Remarks by President-elect Joe Biden in Wilmington, Delaware
[As prepared for delivery]
Before I take questions, I'd like to wish everyone a Merry Christmas and Happy Holidays.
This has been one of the toughest years we've ever faced as a nation.
The pandemic. The economic crisis. The calls for racial justice. Historic and punishing wildfires and storms.
So, this season of reflection carries a deeper meaning.
With over 320,000 lives lost to this virus, Jill and I send our prayers to all of you facing this dark winter with an empty seat at the dinner table where your loved one used to sit, talk, and laugh.
Our hearts go out to all of you who have fallen on hard times through no fault of your own, unable to sleep at night, weighed down with the worry of what tomorrow will bring for you and for your family.
We're especially grateful to the health care workers on the frontlines — the scientists, researchers, and clinical trial participants on the frontiers of the vaccine who delivered a scientific breakthrough.
And for all of you who have a deployed family member in the military — we know from personal experience how difficult that can be especially at this time of year. Our family knows your sacrifice. And our hearts are always with you.
Throughout this year we've had to forego many of the favorite traditions we have as families, communities, and as a country.
For the Biden's, we usually have 20-25 family members over for Christmas. But not this year.
Like we did over Thanksgiving, we all have to care enough for each other that we have to stay apart just a little longer.
I know it's hard.
But we have a long way to go.
We are grateful that we got the vaccine.
And yesterday, in an effort to instill confidence in the vaccine, I had my shot administered in public. I look forward to the second shot, and I have absolute confidence in the vaccine.
But we're short on supply.
And taking the vaccine from a vial and into the arms of millions of Americans will be the biggest operational challenge we've ever faced. It will take many more months for that to happen.
In the meantime, the pandemic rages on.
Experts say things will get worse notwithstanding the vaccine. We're averaging a death rate of close to 3,000 a day. That means we will lose tens of thousands of more lives in the months to come, and the vaccine won't be able to stop that.
So we still have to remain vigilant.
We need everyone to mask up, stay socially distant, and avoid large gatherings.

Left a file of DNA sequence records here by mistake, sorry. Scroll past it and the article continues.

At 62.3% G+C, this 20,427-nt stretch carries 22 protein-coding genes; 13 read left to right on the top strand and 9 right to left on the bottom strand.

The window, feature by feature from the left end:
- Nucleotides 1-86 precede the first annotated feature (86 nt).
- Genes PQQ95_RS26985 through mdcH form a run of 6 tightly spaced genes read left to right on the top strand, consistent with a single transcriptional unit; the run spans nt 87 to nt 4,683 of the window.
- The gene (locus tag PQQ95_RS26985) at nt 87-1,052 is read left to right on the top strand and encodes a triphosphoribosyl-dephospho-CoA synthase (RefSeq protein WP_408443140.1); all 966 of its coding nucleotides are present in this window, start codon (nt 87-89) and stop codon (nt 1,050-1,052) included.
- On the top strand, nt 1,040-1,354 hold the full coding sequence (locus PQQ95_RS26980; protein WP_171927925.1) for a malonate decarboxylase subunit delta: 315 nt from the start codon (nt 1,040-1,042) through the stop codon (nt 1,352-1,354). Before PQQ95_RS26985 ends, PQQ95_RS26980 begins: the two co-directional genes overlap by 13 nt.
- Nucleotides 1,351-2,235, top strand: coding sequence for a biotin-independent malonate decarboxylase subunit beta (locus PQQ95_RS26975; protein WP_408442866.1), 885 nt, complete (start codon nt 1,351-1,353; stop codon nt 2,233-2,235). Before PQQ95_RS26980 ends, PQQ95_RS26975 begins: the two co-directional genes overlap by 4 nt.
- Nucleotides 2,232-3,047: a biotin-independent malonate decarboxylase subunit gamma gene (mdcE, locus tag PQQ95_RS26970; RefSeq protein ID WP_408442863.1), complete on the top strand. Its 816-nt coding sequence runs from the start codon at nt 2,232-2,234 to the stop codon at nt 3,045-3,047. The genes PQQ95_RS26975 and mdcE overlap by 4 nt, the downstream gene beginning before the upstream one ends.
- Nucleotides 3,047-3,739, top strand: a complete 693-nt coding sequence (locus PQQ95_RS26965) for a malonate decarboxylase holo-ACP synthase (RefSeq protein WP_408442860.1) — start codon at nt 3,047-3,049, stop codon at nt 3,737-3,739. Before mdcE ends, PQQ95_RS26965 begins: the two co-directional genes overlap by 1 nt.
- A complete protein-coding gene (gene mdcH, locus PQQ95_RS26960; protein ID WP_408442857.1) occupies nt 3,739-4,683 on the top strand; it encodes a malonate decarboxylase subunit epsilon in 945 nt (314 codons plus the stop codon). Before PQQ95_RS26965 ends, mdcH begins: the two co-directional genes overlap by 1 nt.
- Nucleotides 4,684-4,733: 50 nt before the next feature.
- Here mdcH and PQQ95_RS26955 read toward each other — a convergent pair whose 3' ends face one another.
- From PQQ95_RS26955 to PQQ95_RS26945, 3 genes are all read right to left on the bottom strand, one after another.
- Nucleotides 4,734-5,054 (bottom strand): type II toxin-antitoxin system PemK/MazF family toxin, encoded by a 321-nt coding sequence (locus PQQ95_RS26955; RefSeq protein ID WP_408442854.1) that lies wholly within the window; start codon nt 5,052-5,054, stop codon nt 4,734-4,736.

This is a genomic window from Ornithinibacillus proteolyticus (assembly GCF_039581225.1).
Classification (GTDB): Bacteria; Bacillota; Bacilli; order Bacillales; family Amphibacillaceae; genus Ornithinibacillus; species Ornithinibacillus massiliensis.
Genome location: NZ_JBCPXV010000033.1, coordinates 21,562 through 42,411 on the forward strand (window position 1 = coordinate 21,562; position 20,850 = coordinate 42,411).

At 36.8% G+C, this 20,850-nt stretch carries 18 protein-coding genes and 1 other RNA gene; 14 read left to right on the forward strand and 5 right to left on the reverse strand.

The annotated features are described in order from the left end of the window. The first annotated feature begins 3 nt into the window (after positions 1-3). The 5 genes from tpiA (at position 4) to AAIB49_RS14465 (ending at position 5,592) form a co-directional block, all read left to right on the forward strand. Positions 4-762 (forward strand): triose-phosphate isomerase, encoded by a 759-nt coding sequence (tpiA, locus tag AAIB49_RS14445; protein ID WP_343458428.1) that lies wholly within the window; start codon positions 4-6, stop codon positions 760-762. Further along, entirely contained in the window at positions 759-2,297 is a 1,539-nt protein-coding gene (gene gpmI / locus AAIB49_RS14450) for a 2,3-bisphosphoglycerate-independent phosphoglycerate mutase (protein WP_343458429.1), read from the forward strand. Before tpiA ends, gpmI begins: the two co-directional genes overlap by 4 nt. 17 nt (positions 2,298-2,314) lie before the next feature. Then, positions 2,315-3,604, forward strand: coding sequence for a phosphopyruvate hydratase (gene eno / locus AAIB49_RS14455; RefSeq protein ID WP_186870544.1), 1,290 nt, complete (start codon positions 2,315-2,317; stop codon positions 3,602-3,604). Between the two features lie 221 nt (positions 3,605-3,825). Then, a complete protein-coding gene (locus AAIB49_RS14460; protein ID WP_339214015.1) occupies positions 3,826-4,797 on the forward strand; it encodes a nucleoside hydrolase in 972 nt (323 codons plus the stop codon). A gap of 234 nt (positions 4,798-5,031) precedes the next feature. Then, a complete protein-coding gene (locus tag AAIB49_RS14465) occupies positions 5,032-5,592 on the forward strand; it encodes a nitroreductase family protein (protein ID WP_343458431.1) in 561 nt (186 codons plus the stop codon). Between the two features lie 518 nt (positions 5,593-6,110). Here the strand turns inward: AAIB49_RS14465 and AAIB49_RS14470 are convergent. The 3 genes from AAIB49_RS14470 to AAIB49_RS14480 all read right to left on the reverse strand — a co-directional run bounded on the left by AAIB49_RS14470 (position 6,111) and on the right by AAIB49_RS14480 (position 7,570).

And we need to work in a bipartisan way.
That's the only way we'll get through this.
I applaud the bipartisan Congressional economic relief package that included funding for vaccine distribution and much needed temporary relief for workers, families, and small businesses.
In this election the American people made it clear — they want us to reach across the aisle, work together, and get something done.
I believed that to be the case from the very beginning and I'm happy to see Members of Congress heed that message from their constituents.
The leaders in both the House and the Senate in both parties deserve credit for making the hard compromises to get this done.
Like all compromises, it's far from perfect. But it does provide vital relief at a critical time.
However, as I have said all along, this bill is just a first step — a down payment — on addressing the crisis we're in. We have a lot more work to do.
Early next year I will put before the Congress my plans for what comes next.
We will need more help to fully distribute the vaccine.
We need more testing in order to reopen our schools.
We need more funding to help firefighters and police, many of whom are being laid off.
The same with nurses risking their lives on the frontlines.
The same for the millions of families hurting and unable to put food on the table or pay rent or a mortgage.
Congress did its job this week.
It can and must do it again next year. But even with the changes in approach I will put in place in late January, people will still be getting sick and dying from COVID.
One thing I promise you about my leadership during this crisis, I'm going to tell it to you straight.
And here's the simple truth.
Our darkest days in this battle against COVID are ahead of us, not behind us.
So, we need to prepare ourselves and steel our spines.
As frustrating as it is to hear it's going to take patience and persistence and determination to beat this virus.
There will be no time to waste in taking the steps we need to turn this crisis around.
My administration will start to do its part on its first day — with masking requirements, a new strategy on testing, and accelerated production of protective gear.
And we will challenge the Congress and the American people to step up immediately as well.
As with the relief bill passed by Congress, there is another challenge which my administration will confront on a bipartisan basis — the massive cybersecurity breach against U.S. companies and federal agencies.